Iraq News

Tahrir al-Sham rounds up dissenters in Idlib town

By Waleed Abu al-Khair in Cairo


A Tahrir al-Sham commander speaks to a group of men attending a preachers' training in Idlib province. The alliance has deployed a large number of its preachers in most villages and towns in order to gain control of mosques and recruit youth into its ranks. [Photo courtesy of Musab Assaf]

Tahrir al-Sham is continuing its expansionist activities in Syria's Idlib province, where it seeks to extend its influence militarily and socially, a local activist said.

The extremist alliance has been conducting daily raids to round up those who oppose it, Idlib activist Musab Assaf told Diyaruna.

It also has deployed a large number of its preachers in most villages and towns, he said, in order to gain control of mosques and recruit youth into its ranks.

At dawn Monday (October 15th), more than 200 Tahrir al-Sham elements raided the town of Ain La Rose on the western edge of Idlib province, Assaf said.

They stormed homes in the town, smashed their contents and beat up their occupants, while searching for individuals known for their opposition to Tahrir al-Sham, whose names appear on the alliance's wanted list.

Fifteen people were detained during the raid, which included the deployment of a small surveillance drone that hovered over the town, Assaf said.

Seven are from the Qantar clan, he said, and most work as teachers in the area.

Mustafa Fares Qantar was executed in front of his house.

An attempt to extend control

Most of those detained by Tahrir al-Sham are members of the Free Syrian Army (FSA), Assaf said, noting that the alliance had previously detained a number of them, including members of the Qantar clan.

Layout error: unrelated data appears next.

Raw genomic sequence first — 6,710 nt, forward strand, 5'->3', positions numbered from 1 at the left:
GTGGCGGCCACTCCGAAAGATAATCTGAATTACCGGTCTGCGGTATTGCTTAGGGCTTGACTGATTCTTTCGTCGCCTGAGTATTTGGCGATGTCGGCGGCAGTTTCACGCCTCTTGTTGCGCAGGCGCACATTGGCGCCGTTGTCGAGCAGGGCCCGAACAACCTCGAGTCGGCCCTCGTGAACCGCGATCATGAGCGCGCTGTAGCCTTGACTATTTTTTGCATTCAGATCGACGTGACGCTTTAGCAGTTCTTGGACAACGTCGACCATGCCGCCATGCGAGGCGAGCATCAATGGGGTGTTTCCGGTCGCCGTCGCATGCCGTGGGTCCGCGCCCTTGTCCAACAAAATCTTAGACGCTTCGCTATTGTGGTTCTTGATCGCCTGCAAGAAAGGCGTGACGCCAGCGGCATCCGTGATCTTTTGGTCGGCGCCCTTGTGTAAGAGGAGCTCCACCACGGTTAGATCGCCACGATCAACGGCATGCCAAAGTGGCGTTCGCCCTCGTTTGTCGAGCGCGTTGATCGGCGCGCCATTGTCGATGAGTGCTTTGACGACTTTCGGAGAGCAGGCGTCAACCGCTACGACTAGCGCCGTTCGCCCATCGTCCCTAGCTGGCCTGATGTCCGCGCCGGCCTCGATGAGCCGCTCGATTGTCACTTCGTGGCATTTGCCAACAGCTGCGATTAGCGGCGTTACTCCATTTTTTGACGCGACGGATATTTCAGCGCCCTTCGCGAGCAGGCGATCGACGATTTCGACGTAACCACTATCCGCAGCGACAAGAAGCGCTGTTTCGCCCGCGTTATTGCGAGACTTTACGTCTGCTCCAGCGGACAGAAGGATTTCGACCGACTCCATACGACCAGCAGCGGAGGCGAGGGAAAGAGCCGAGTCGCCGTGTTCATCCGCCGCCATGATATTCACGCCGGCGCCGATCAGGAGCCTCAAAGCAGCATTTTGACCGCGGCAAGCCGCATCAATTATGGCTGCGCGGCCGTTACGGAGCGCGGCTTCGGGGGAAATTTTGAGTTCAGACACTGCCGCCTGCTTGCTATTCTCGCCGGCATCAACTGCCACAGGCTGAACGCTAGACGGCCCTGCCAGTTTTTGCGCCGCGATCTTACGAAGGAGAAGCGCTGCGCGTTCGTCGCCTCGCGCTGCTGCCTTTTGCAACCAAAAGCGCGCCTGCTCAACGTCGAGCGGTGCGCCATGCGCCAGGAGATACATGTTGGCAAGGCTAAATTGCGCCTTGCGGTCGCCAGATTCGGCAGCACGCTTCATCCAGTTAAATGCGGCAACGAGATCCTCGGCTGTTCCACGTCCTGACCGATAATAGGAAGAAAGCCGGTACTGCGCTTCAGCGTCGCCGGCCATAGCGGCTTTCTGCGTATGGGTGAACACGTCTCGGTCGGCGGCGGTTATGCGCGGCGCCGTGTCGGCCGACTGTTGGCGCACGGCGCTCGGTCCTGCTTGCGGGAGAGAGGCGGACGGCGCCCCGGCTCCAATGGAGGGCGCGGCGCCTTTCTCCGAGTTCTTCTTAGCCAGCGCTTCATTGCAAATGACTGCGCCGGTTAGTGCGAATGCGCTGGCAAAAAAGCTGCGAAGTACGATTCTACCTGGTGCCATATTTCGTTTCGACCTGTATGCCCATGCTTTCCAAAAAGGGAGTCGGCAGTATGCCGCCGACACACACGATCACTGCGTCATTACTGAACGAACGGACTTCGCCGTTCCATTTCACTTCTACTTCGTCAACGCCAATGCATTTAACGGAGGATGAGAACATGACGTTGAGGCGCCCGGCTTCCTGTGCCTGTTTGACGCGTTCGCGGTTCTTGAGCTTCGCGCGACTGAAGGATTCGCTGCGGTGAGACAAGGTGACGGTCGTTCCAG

Some spent close to three years in the alliance's ill-reputed al-Iqab prison, he added, most notably Abdullah Qantar, an FSA commander who is believed to be the target of the raid, along with a group of people working with him.

Tahrir al-Sham tried to conceal the reason for the raid, claiming it was directed against the "Islamic State of Iraq and Syria" (ISIS), who it claims is behind a recent spate of kidnappings, assassinations and bombings.

Assaf said the matter has nothing to do with "security", but rather serves as "a means of extending the alliance's religious and social control in the area".

Tahrir al-Sham's deployment of preachers in Idlib is designed to tighten its grip over mosques and religious circles, he said, and to recruit youth into its ranks.

A new batch of preachers graduated from the Imam al-Shatibi Institute in the town of Kafr Oweid in southern Idlib province, he said, where they received training on persuasion and recruitment methods as well as weapons training.

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